The Swede’s are people who work hard and in their spare time enjoy being away from it, therefor a topic not to bring up at a dinner would be discussing business, Swedes always try to distinguish between work and home. You do not bring your work home with you or take your home to work.

Although Sweden might come off as a country with a very firm etiquette on what to do and not to do, usually when children are involved it is always less formal, and most etiquette rules does not apply.

A typical gathering at a Swede’s home where children have also been invited, it is very common that the children are let to roam around and do as they please. But if children are at a formal event the common saying is ‘barn ska synas, men inte höras’ (“children are to be seen, but not heard”).

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Swedish Traditions and Holidays – Swedish Culture for kids

In the Swedish Culture, traditions and holidays are of big importance. Midsummer is the second most important holiday in Sweden, but for many it is the most important one. It’s celebrated on a Friday between the 20th and 26th of June, depending on which date is a Friday. Preferably, Midsummer is celebrated out in the countryside where Swedes gather to eat the traditional food and dance around a maypole, especially if children are involved in the celebration.

The traditional food commonly consist of pickled herring, boiled potatoes and sour cream, with strawberries for dessert. A tradition during midsummer that has been passed down for generations, is for young girls to go out in the middle of the night, and pick flowers. If a young girl picks seven different kinds of flowers and jump over seven hedges without speaking a single word, she will that night dream of her true love while sleeping, if she tuck the flowers under her pillow.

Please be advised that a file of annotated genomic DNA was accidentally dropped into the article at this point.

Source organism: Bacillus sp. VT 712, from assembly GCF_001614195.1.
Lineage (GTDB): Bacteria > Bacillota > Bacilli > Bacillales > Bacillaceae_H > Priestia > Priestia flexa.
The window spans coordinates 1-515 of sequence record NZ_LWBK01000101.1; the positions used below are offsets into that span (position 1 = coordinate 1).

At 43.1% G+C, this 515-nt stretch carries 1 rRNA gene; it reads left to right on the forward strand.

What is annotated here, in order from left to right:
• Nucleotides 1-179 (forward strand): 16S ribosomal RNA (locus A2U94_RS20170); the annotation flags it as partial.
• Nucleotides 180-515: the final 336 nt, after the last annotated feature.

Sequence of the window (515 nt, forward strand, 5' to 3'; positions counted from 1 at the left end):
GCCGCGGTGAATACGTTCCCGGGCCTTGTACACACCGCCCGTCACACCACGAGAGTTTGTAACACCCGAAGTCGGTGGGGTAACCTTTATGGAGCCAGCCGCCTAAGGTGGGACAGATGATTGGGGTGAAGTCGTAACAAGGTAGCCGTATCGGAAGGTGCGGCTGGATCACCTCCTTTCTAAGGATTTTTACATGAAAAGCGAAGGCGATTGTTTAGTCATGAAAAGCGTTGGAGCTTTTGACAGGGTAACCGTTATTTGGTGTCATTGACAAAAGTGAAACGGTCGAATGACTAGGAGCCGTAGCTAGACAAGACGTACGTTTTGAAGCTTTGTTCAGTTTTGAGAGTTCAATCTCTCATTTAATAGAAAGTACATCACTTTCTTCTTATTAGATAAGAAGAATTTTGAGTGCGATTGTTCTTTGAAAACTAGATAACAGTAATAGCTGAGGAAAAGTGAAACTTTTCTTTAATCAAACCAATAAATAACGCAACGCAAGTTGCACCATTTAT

Swedish Christmas is the most important holiday in Sweden. Christmas is celebrated on December 24th and every year a unique tradition takes place. In most Swedish households it’s a tradition for the whole family to gather in front of the television at 3 pm local time and watch the television show ‘Kalle Anka och hans vänner önskar God Jul’ (“From All of Us to All of You”) more commonly known as ‘Kalle Ankas Jul’ (“Donald Ducks Christmas”). Donald Ducks Christmas is made up of a variety of short clips from different classic Disney movies, and has been broadcast every Christmas Eve since 1959. It is very important that you do not record this show, because it’s a holiday classic and that’s the only time you watch it. It is not uncommon for tourists visiting Sweden on Christmas Eve to notice that around 3 pm everybody disappears and the streets are quiet.

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Sweden has a big variety of other traditions and holidays as well. In February Fat Tuesday is celebrated by eating a pastry called ‘semla’ and Valentine’s day, also in February, but is not very popular in Sweden but it is recognized by merchants. For children, February also consist of a one week long break from school called ‘sportlov’ (“sports break”). It occurs between week 7 to 10 depending upon the county. On march 25th Swedes eat waffles, on what’s called ‘våffeldagen’ (“Waffle Day”).

 

In April Easter is celebrated in Sweden, and the tradition is built on the belief that witches traveled to ‘blåkulla’, originally for a sabbath with the Devil. Children honor Easter by dressing up as witches and knocking on doors in request for candy and by coloring eggs. Easter decorations are also widely popular such as bright colored feathers and chickens. On the last day of April Sweden celebrates ‘valborg’ (Walpurgis Night) to greet the spring. The tradition consist of having large bonfires and singing songs in celebration of the Spring.

For children the biggest weekly tradition is that candy is only allowed on Saturdays. It’s a tradition with the intent to prevent dental cavities, which is taken very seriously by many families, and by most of the society. For example most schools in Sweden from grade 1-6, do not allow any candy on school grounds.